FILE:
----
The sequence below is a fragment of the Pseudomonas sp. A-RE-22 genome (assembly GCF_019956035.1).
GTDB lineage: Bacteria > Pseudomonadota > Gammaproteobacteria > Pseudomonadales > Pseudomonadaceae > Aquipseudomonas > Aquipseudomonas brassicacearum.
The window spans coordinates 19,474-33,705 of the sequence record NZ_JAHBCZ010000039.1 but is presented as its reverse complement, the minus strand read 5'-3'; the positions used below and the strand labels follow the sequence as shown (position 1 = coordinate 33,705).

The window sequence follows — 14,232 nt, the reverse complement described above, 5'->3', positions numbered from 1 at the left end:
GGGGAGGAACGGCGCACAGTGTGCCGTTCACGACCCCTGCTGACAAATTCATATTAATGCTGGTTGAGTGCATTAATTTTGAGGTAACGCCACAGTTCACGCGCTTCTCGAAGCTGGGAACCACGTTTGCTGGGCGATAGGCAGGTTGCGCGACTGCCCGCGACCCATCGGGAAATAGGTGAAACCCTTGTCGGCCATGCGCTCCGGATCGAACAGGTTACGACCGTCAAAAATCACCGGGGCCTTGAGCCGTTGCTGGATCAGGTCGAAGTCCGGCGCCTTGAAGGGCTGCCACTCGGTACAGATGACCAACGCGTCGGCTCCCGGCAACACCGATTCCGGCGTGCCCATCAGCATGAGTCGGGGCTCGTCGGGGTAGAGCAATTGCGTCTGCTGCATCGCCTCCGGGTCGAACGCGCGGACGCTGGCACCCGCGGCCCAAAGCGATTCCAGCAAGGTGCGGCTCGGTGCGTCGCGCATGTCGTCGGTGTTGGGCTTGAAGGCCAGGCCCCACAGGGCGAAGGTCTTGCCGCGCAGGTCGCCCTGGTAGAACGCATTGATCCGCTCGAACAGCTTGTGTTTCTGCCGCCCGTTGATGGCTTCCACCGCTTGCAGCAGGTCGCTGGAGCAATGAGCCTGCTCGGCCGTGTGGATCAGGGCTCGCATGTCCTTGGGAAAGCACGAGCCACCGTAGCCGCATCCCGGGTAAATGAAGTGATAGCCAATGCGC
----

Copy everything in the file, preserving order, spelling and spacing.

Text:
The sequence below is a fragment of the Pseudomonas sp. A-RE-22 genome (assembly GCF_019956035.1).
GTDB lineage: Bacteria > Pseudomonadota > Gammaproteobacteria > Pseudomonadales > Pseudomonadaceae > Aquipseudomonas > Aquipseudomonas brassicacearum.
The window spans coordinates 19,474-33,705 of the sequence record NZ_JAHBCZ010000039.1 but is presented as its reverse complement, the minus strand read 5'-3'; the positions used below and the strand labels follow the sequence as shown (position 1 = coordinate 33,705).

The window sequence follows — 14,232 nt, the reverse complement described above, 5'->3', positions numbered from 1 at the left end:
GGGGAGGAACGGCGCACAGTGTGCCGTTCACGACCCCTGCTGACAAATTCATATTAATGCTGGTTGAGTGCATTAATTTTGAGGTAACGCCACAGTTCACGCGCTTCTCGAAGCTGGGAACCACGTTTGCTGGGCGATAGGCAGGTTGCGCGACTGCCCGCGACCCATCGGGAAATAGGTGAAACCCTTGTCGGCCATGCGCTCCGGATCGAACAGGTTACGACCGTCAAAAATCACCGGGGCCTTGAGCCGTTGCTGGATCAGGTCGAAGTCCGGCGCCTTGAAGGGCTGCCACTCGGTACAGATGACCAACGCGTCGGCTCCCGGCAACACCGATTCCGGCGTGCCCATCAGCATGAGTCGGGGCTCGTCGGGGTAGAGCAATTGCGTCTGCTGCATCGCCTCCGGGTCGAACGCGCGGACGCTGGCACCCGCGGCCCAAAGCGATTCCAGCAAGGTGCGGCTCGGTGCGTCGCGCATGTCGTCGGTGTTGGGCTTGAAGGCCAGGCCCCACAGGGCGAAGGTCTTGCCGCGCAGGTCGCCCTGGTAGAACGCATTGATCCGCTCGAACAGCTTGTGTTTCTGCCGCCCGTTGATGGCTTCCACCGCTTGCAGCAGGTCGCTGGAGCAATGAGCCTGCTCGGCCGTGTGGATCAGGGCTCGCATGTCCTTGGGAAAGCACGAGCCACCGTAGCCGCATCCCGGGTAAATGAAGTGATAGCCAATGCGC